• because unless you have an odd number of choices, it’s possible that, say, kind and funny are equal, and it will give you an error if you don’t account for that.

#11

@Shawn_Patrick_Reed Ah, thanks. I had briefly forgotten about the possibility of an even number of points in two or more categories. At this stage, it looks like the most feasible thing is going to be two sets of opposed variables, which will also allow for the protagonist’s personality to change over the course of the story. It will also give me the flexibility to require, say, 75% humor in order for something to show up, rather than just “more humor than solemnity” or something like that.


#12

Which I basically agree with. It seems like Dragon Age 2 had a personality tracking system based on simple points like that. The game I’m working on is all based on sliding scales too, It’s a rather large personality spectrum- but for the game personality stats are basically the end all be all.


#13

The issue I have with funny/serious in pair is that, when it’s time to be funny (and say you’re a funny guy) you’ll be funny, while when it’s time to be serious, you’ll be serious.

Instead of funny/serious, a better pair would be:

funny/monotone
serious/unassuming

When being serious is appropriate, and the player decides to cause trouble and be funny in a disrespectful way, seriousness (or professsionalism?) decreases. When nothing important/dangerous is happening and the player is funny, funniness increases (without penalty to seriousness/professionalism)

As for “Nice” (empathic would be a better word) and “mean”, the inbetween could be “indifferent” (your cat died? Hum, sorry. What are we eating tonight?"

A third one would be rude/polite.

*choice
    *if (mean) #Sorry but your dress is disgusting. Looks like a farmer made it.
        *set rude +10
        *set mean +10
    *if (rude) #You really shouldn't wear this..
        *set rude +10
        *set mean +10
*comment in this case, if the player has been rude enough time, he might have unlocked "mean",
*comment allowing him to use replies like the first one)
    *if (polite) #Yeah, it's a good dress.
        *set polite + 5
        *set nice + 5
    #Your dress is fine.
    *set nice+5
    *if (nice) #I expected you to look great in this, but I was wrong: you look *marvelous*.

I quickly wrote this so it might (probably will) not work, but I’m sure you’ll have understood what I tried explaining.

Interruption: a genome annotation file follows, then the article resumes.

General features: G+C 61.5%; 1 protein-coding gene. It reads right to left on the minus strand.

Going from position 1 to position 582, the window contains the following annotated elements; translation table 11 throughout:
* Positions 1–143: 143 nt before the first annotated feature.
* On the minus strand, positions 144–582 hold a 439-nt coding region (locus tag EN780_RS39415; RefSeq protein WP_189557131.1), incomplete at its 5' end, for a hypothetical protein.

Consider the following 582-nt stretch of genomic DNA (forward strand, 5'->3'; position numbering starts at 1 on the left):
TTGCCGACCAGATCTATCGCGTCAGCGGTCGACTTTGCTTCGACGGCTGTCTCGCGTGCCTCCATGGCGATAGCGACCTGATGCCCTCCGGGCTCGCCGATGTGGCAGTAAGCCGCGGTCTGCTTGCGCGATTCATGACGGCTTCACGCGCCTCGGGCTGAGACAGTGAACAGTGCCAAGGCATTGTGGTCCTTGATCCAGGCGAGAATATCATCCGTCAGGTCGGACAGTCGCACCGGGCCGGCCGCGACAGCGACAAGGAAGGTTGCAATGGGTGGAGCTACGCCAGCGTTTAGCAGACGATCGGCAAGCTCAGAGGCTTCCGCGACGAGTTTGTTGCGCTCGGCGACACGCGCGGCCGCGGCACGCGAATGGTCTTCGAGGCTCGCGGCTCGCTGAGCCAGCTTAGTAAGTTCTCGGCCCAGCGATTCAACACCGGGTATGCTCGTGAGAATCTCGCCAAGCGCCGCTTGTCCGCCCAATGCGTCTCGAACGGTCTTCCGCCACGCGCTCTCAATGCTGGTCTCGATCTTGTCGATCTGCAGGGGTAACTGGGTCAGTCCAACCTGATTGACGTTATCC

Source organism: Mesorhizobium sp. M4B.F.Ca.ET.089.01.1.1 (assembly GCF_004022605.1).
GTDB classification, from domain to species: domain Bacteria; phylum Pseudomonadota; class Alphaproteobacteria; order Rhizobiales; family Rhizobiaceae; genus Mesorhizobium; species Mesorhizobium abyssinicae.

I recommend you use numbers rather than boolean since it allows more diversity (nice 20 = “rude”, nice 35-65 is “indifferent”, nice 36 or more is “rude” (you can use a *temp variable in the stat chart to make the percentage show “rude”, “indifferent” or “nice”)


#14

I get where you’re coming from on the “even people who are generally trait x will be otherwise if the situation calls for it” sort of thought. With that though, I think it might make sense and be simpler just to adjust the thresholds. So in a normal situation, it doesn’t take a really skewed humor stat for the character to make a joke, but in a more serious situation, the *if command would require a serious commitment to being humorous over being solemn. I do think that some people deal with stressful situations by cracking jokes, even if it’s inappropriate, and I’d like to reflect a player’s consistent choices to react to things with humor by not imposing my own sense of when it’s appropriate or not to be doing so.

The variables I’ve chosen are humor/solemnity and kindness/efficiency, where being efficient doesn’t necessarily entail being “mean,” (though there are some options to act like an out-and-out jerk), but it does entail not being willing to stop whatever important thing you’re doing and help someone get their cat out of a tree. As with humor, there are degrees of this, of course; even a mostly nice person might not do that, especially if whatever else they were doing was suitably important.

I’m definitely using scales rather than booleans. Personalities are a bit too complicated for yes and no answers. In any case, all the really important decisions will be choices; I just needed a way to figure out how to flavor some of the text, and make some choices available or invisible. :smile:


#15

I like what you decided to do and how you saw it

And I admit, the “being humor in bad, bad situation” you effectively do need to be committed at being humous. With how you explained you’d do it (normal situation, making a joke is easy, etc) it really, really makes sense.

Cause regardless of how you do the variables it’s really how you apply them that matters, and you did find a good way to do it.